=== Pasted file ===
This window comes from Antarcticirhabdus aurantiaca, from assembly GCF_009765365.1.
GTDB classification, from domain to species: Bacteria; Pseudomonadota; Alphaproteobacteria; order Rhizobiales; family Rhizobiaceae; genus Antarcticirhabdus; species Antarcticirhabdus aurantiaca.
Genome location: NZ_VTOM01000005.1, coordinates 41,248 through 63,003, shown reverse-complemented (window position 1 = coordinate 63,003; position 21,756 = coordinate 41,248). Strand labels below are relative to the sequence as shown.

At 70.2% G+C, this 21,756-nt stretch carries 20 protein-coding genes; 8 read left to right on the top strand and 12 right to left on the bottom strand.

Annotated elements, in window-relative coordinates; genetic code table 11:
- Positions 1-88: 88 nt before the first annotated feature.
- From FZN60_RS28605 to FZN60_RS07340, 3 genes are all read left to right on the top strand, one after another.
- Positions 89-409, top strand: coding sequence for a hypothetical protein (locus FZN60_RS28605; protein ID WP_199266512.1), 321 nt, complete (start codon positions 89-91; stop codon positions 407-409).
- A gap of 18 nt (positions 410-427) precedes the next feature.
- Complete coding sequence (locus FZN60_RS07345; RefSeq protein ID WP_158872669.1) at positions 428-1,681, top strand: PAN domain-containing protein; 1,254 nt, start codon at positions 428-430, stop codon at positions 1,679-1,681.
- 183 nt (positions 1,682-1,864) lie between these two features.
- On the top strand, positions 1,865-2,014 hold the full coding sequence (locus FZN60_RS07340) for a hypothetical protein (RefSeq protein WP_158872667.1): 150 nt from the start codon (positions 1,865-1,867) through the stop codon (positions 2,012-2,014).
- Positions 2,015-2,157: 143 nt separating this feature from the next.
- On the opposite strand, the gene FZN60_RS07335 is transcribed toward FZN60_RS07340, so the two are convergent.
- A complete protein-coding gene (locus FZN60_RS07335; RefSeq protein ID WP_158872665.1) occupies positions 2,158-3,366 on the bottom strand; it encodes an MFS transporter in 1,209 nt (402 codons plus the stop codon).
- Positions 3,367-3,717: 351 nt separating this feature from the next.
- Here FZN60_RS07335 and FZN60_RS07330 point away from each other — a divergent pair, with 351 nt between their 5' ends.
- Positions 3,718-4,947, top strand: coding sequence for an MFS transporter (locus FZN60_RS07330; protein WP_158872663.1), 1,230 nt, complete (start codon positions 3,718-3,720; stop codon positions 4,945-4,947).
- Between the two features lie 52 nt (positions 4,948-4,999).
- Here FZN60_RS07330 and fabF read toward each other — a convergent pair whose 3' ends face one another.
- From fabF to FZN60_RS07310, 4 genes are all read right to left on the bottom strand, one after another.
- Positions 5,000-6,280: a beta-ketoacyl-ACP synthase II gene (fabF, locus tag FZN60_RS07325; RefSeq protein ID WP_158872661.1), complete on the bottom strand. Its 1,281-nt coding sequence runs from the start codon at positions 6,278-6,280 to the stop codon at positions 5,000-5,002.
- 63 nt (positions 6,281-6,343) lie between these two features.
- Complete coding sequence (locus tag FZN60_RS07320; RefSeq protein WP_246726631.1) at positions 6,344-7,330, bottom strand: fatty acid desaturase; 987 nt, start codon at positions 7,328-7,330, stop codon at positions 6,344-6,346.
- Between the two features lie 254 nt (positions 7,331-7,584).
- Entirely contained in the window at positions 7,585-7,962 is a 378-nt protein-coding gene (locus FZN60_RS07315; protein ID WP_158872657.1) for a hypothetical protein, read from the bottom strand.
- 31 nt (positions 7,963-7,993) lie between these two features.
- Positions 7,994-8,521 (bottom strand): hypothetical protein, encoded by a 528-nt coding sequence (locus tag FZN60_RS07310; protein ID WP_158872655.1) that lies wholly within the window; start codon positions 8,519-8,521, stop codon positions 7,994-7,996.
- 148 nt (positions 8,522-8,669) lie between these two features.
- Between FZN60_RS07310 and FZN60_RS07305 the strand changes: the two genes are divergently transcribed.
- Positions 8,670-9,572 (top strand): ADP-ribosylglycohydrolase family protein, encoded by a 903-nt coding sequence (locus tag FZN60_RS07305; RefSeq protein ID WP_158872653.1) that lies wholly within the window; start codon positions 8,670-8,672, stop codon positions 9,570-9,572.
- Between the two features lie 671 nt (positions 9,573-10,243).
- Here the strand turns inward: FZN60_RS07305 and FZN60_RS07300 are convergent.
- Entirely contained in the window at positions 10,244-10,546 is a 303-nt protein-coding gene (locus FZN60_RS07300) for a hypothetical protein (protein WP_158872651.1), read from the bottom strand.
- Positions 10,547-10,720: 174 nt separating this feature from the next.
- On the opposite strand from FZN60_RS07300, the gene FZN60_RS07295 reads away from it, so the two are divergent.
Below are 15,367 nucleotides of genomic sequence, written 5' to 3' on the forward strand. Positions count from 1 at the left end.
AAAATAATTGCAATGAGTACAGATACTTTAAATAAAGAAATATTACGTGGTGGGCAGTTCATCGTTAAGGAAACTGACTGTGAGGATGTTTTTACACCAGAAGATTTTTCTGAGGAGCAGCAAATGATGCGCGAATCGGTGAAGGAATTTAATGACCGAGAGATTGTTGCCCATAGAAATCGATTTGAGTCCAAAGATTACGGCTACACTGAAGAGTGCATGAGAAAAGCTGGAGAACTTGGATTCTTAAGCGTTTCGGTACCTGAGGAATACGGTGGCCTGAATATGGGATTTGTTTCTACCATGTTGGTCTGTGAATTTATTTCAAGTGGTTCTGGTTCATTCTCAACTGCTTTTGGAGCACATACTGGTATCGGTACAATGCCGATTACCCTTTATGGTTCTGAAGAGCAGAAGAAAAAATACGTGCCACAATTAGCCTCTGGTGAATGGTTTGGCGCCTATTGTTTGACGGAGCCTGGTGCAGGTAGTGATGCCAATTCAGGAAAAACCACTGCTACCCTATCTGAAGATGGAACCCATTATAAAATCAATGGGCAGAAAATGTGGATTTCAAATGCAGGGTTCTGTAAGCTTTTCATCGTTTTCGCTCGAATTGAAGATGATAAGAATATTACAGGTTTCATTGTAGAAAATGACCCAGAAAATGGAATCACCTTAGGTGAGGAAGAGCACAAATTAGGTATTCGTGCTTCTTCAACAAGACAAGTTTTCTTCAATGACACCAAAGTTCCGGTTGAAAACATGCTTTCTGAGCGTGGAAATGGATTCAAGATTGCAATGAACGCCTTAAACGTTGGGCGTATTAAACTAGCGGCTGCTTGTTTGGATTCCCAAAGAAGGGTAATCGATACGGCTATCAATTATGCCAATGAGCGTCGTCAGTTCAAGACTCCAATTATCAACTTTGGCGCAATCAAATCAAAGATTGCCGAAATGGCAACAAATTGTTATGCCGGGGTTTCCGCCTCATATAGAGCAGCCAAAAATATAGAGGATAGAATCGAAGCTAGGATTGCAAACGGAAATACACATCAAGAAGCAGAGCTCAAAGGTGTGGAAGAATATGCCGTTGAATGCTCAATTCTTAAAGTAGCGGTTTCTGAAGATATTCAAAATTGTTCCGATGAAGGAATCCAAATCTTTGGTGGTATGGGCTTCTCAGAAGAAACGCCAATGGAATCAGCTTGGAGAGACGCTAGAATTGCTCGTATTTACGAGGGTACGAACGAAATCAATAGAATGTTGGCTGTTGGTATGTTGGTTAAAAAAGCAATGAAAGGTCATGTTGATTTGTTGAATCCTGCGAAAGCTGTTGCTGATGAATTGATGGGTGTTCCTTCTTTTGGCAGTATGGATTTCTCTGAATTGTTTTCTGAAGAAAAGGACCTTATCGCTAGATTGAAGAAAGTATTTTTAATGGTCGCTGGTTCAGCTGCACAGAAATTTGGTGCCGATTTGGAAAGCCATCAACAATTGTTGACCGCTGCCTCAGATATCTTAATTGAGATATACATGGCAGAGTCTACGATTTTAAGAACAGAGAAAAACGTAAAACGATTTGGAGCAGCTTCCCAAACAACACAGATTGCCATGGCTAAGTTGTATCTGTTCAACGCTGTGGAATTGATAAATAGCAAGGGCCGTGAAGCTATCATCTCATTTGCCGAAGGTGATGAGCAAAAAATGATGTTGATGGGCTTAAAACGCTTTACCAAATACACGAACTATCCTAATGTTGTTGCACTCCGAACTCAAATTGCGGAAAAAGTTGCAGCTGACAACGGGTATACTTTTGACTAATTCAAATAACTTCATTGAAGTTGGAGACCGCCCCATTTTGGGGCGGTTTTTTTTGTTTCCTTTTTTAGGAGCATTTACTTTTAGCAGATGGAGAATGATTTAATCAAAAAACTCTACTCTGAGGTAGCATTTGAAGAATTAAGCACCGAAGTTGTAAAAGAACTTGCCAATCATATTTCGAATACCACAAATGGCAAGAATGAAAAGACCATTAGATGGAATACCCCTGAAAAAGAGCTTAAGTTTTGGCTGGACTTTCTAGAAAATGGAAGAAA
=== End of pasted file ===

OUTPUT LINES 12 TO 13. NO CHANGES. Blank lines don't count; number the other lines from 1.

- On the top strand, positions 1,865-2,014 hold the full coding sequence (locus FZN60_RS07340) for a hypothetical protein (RefSeq protein WP_158872667.1): 150 nt from the start codon (positions 1,865-1,867) through the stop codon (positions 2,012-2,014).
- Positions 2,015-2,157: 143 nt separating this feature from the next.